Uploading Data for the Bivariate Plotting Application

Still in the testing phases. Contact B. Dudek if this app does not work for you.

This app will permit the user to upload a .csv file that contains data to be displayed. It needs to have at least two columns that represent the IV and DV, respectively. It is very important to follow the instructions here.

The application will only accept a “comma separated text file (.csv). It will work best if the number of rows (cases, or sample size) is less than 100.

The csv file must have only a small number of variables. The user can specify which variable to be used as the IV (X) and which is to be used as the DV (Y).

The first row in the csv file should contain the variable names (a "header”) . If you upload a .csv file without a header (and indicate that by unchecking the entry box on the sidebar), the variables to choose from will be listed as V1, V2, V3, etc, depending on their position in the .csv file. It is best to use .csv files that include variable names as a header row.

The best approach would begin by creating a file in a spreadsheet such as this:

Then save it as a .csv file.
Open the csv file in a text editor and it should look like this:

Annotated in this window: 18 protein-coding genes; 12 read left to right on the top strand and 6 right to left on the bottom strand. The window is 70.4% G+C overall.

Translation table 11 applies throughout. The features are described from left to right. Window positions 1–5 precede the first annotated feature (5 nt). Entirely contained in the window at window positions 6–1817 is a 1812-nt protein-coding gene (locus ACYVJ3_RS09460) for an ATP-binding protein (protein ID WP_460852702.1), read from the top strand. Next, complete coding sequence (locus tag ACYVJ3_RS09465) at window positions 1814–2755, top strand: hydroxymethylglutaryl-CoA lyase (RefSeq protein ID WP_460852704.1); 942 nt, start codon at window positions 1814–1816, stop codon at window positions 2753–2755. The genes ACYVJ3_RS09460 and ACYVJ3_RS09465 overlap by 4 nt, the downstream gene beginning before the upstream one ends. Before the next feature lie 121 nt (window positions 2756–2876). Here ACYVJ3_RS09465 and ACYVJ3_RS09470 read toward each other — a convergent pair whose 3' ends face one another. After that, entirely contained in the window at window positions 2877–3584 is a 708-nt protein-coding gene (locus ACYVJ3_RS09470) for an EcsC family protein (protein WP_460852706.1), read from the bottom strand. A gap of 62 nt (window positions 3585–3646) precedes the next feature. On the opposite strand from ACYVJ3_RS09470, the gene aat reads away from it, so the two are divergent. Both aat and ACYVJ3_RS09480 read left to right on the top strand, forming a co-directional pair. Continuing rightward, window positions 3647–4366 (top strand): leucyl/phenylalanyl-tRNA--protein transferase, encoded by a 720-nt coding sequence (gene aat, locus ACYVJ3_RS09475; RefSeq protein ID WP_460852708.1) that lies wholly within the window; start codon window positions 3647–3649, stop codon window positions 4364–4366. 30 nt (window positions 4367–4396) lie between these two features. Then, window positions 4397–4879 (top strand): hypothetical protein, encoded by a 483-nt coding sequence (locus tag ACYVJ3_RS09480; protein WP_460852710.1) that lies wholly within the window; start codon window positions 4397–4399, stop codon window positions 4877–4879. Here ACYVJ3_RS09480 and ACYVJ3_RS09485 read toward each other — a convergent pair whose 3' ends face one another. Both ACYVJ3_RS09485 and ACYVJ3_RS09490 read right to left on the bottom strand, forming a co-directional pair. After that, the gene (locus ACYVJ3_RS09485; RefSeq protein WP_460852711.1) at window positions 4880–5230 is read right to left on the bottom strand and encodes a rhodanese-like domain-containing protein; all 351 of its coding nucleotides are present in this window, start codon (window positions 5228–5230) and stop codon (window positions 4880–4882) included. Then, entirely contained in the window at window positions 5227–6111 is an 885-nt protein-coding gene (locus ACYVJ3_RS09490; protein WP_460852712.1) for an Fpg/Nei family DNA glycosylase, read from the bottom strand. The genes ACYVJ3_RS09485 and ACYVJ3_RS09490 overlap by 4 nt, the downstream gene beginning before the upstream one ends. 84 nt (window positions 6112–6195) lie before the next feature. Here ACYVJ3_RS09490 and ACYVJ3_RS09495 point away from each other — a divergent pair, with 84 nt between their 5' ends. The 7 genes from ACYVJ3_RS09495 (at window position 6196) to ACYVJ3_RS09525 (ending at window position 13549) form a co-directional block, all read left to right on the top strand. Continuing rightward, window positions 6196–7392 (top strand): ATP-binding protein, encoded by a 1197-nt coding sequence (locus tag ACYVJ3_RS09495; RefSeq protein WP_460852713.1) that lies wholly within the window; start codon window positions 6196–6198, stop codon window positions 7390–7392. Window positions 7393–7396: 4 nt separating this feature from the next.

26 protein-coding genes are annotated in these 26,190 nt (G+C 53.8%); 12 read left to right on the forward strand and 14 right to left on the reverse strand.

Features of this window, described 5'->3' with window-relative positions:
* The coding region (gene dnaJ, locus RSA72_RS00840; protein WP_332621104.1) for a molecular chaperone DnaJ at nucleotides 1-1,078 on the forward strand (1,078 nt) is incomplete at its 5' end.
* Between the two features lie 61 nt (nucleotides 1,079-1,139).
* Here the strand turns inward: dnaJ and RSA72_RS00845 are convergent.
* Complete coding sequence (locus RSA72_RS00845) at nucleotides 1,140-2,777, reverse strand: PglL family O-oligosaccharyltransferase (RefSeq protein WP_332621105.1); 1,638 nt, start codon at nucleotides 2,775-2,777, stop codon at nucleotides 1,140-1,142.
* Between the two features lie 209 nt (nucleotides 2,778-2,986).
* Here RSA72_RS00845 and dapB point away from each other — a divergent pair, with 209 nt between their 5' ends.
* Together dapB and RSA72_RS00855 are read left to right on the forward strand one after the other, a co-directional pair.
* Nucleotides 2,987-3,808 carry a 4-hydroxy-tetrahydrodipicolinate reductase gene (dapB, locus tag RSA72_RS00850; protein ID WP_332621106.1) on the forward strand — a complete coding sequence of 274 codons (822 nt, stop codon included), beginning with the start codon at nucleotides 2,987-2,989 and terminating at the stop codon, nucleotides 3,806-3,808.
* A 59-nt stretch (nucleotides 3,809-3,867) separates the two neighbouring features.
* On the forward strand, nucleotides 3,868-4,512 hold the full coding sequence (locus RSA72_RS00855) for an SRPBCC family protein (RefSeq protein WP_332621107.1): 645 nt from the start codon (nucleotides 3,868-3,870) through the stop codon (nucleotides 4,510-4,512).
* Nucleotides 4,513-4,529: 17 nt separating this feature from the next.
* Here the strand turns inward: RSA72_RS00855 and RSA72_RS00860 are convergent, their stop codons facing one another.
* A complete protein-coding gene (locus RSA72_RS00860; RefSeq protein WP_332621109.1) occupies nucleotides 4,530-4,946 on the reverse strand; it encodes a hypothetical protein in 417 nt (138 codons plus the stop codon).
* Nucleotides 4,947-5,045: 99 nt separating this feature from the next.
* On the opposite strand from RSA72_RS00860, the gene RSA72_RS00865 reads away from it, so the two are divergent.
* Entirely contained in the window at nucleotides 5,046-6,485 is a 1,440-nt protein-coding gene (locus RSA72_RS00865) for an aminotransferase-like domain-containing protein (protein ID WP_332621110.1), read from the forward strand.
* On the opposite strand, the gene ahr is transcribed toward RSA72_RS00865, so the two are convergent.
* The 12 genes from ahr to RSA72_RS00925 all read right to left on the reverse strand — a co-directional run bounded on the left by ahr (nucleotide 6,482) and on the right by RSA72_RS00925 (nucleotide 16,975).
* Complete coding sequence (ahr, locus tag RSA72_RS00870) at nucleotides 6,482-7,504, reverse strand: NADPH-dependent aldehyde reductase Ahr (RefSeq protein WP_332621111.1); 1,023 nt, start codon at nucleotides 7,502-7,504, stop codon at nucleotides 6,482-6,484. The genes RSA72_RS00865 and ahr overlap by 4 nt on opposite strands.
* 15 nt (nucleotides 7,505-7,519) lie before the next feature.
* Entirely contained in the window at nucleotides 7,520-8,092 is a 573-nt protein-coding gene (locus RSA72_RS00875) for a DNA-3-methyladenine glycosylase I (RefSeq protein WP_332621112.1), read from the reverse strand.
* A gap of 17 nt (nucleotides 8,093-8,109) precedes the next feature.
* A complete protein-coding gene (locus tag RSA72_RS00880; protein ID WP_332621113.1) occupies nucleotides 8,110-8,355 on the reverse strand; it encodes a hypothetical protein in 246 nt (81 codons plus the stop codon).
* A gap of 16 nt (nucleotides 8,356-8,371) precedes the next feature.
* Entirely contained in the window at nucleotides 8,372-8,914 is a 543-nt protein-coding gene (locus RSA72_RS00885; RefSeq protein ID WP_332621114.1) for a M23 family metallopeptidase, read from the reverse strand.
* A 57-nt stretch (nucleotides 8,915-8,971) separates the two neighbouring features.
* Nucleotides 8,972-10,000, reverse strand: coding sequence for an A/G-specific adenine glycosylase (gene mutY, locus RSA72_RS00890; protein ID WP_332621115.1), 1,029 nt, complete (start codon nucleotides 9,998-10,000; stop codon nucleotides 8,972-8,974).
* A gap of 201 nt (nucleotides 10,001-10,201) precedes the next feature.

Tools for Statistics Instruction using R and Shiny

Author: Bruce Dudek. University at Albany.

The simulation approach in this application simulates samples drawn from a bivariate normal distribution, where the means, sd's, rho, and n are specified by the user. The randomly drawn sample results are displayed in the scatterplot along with the sample pearson product-moment correlation.

If the user wants to see the same kind of scatterplot with their own data, the data upload approach permits this with upload of a .csv file.

For both approaches, the scatterplots emphasize examination of the “rug plots” of both the raw Y values and the Yhat values. The user can explore how the dispersion of the Yhat values depends on the size of the pearson product-moment correlation.

A “play” button on the correlation slider permits dynamic visualization of how the characteristics of the system change when Rho is changed.

Built using Shiny by Rstudio and R, the Statistical Programming Language.

The correlation simulation uses the rmvnorm function in the mvtnorm package in R.

Ver 1.71, Sept. 26, 2022